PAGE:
Since the introduction of convulsive shock therapy, various methods have been used to prevent the traumatic complications. Recently Yaskin1 described favorable results in preventing these complications by the use of magnesium sulfate as a curare-like agent. He injected intravenously 25 to 30 cc. of a 25 per cent sterile aqueous solution of magnesium sulfate as rapidly as possible. The injection was followed immediately by cutaneous flushing, with a concomitant subjective complaint of a marked sensation of "heat," heaviness of the eyelids, bilateral ptosis, weakness of the neck muscles, slurred speech and weakness of the extremities. This syndrome was produced in one to three minutes, and at the height of the reaction metrazol was injected, with a resulting "softened" convulsion. The peripheral muscular paresis usually disappeared within three to six minutes after the effect was reached. Yaskin reported on 256 magnesium sulfate-metrazol treatments administered to 23 patients, ranging in age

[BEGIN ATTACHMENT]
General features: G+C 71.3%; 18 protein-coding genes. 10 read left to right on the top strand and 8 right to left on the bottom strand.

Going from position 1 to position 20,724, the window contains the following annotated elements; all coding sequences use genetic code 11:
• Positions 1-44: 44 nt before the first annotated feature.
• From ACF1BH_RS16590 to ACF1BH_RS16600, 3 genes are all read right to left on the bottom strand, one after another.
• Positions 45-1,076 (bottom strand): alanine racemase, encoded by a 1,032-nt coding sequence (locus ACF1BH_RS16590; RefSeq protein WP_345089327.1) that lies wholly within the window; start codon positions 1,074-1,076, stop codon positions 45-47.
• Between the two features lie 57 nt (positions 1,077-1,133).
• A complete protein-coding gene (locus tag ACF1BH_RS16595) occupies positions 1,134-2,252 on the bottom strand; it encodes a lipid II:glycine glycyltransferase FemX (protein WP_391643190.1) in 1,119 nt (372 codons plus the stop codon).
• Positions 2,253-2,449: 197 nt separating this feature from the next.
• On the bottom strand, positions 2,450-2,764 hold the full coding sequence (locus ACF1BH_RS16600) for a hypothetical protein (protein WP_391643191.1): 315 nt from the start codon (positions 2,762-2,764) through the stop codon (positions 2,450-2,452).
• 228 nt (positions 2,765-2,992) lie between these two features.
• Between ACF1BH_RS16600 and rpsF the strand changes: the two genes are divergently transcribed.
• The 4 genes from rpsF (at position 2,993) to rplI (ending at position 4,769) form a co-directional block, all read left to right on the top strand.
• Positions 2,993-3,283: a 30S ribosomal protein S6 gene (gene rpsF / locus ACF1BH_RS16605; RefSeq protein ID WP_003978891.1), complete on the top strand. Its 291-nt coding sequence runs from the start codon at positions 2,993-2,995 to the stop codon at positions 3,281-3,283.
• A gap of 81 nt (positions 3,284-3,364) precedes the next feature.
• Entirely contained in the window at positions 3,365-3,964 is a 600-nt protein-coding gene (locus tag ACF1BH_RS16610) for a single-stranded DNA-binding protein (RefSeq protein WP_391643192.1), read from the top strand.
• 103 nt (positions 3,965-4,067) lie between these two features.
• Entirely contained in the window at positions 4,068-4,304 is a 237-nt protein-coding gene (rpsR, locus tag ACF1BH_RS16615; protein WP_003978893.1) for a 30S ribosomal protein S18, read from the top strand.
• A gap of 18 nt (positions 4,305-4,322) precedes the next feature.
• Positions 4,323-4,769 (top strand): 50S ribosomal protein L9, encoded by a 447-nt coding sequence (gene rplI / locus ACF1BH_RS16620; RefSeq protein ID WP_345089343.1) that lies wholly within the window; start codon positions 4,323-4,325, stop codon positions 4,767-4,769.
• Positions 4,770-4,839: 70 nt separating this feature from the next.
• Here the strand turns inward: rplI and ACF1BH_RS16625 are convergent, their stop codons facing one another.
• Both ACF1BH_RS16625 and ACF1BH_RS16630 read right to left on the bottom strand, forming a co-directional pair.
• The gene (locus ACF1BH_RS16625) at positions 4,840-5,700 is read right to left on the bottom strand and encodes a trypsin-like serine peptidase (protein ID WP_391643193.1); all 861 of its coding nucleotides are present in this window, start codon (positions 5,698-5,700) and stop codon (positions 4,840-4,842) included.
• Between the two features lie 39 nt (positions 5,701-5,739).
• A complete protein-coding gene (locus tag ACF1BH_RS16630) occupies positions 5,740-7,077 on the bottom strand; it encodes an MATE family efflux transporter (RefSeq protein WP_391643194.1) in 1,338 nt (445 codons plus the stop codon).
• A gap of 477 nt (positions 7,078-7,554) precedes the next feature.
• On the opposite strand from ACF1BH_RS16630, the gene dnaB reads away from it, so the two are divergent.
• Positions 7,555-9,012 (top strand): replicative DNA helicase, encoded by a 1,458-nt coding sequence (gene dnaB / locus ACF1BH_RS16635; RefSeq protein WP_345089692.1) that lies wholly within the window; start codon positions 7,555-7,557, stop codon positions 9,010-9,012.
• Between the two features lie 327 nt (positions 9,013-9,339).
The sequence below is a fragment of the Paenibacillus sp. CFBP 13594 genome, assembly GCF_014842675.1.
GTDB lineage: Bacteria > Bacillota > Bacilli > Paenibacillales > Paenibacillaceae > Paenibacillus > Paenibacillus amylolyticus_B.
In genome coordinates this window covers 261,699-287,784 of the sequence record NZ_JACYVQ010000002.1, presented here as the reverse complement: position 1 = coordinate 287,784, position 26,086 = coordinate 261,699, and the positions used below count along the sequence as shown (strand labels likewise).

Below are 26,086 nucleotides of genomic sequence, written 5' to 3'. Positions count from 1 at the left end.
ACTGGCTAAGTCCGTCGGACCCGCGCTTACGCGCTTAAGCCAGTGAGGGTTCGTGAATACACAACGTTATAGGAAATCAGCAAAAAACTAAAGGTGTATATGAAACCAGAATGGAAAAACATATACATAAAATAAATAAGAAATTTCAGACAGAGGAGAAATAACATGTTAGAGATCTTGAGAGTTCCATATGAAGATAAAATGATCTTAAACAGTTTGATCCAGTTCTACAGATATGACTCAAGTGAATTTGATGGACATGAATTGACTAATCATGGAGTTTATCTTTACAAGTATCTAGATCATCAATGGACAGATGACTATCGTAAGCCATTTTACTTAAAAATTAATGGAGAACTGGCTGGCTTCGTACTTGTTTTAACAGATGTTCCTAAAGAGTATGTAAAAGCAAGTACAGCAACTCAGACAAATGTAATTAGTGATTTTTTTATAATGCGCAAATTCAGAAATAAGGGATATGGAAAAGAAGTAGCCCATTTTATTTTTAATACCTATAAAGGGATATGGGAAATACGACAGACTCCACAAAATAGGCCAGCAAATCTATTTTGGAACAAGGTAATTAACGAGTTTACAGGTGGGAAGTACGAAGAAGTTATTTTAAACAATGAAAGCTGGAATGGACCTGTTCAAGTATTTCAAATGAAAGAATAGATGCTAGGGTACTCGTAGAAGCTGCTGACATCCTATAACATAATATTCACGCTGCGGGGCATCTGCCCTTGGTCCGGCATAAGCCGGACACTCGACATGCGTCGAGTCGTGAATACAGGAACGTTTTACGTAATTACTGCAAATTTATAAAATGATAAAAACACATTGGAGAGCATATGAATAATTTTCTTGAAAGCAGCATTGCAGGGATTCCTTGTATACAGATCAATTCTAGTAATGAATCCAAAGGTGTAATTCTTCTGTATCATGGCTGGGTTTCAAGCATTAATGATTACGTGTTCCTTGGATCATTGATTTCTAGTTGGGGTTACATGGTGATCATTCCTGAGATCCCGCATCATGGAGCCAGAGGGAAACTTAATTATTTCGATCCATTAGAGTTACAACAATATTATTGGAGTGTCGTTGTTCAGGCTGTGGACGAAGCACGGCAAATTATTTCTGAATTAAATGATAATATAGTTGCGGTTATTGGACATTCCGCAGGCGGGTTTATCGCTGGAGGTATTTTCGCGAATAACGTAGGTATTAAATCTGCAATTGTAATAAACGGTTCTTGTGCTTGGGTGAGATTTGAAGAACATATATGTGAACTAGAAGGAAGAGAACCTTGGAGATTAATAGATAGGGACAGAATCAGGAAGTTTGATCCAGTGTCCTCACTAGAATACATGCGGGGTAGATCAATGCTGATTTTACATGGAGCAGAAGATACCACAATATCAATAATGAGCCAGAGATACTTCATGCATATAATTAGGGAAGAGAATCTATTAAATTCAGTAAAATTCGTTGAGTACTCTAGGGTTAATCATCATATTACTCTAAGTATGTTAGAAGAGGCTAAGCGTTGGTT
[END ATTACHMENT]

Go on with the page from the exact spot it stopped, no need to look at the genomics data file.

ROSENBAUM M, LIPTON SD. FATALITY FOLLOWING INTRAVENOUS ADMINISTRATION OF MAGNESIUM SULFATE: REPORT OF A CASE. Arch NeurPsych. 1942;48(5):818–822. doi:https://doi.org/10.1001/archneurpsyc.1942.02290110138008
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